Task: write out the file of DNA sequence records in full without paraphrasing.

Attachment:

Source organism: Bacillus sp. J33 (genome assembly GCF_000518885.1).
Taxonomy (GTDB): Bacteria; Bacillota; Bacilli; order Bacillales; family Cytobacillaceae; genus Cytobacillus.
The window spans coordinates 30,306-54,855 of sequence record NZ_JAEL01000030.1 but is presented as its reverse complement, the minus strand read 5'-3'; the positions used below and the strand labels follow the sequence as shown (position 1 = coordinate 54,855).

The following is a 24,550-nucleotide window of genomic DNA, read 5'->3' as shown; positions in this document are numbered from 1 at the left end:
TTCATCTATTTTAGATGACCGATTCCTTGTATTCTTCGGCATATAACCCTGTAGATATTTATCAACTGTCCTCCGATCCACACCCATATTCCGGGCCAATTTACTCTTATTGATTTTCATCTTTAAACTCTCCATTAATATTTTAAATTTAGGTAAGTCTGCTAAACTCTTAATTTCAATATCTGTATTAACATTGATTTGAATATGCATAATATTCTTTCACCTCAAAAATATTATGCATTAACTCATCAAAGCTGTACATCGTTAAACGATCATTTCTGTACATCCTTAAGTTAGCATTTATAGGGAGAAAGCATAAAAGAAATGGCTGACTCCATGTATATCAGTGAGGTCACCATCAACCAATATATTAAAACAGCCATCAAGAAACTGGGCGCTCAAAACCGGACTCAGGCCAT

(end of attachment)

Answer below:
Source organism: Bacillus sp. J33 (genome assembly GCF_000518885.1).
Taxonomy (GTDB): Bacteria; Bacillota; Bacilli; order Bacillales; family Cytobacillaceae; genus Cytobacillus.
The window spans coordinates 30,306-54,855 of sequence record NZ_JAEL01000030.1 but is presented as its reverse complement, the minus strand read 5'-3'; the positions used below and the strand labels follow the sequence as shown (position 1 = coordinate 54,855).

The following is a 24,550-nucleotide window of genomic DNA, read 5'->3' as shown; positions in this document are numbered from 1 at the left end:
TTCATCTATTTTAGATGACCGATTCCTTGTATTCTTCGGCATATAACCCTGTAGATATTTATCAACTGTCCTCCGATCCACACCCATATTCCGGGCCAATTTACTCTTATTGATTTTCATCTTTAAACTCTCCATTAATATTTTAAATTTAGGTAAGTCTGCTAAACTCTTAATTTCAATATCTGTATTAACATTGATTTGAATATGCATAATATTCTTTCACCTCAAAAATATTATGCATTAACTCATCAAAGCTGTACATCGTTAAACGATCATTTCTGTACATCCTTAAGTTAGCATTTATAGGGAGAAAGCATAAAAGAAATGGCTGACTCCATGTATATCAGTGAGGTCACCATCAACCAATATATTAAAACAGCCATCAAGAAACTGGGCGCTCAAAACCGGACTCAGGCCAT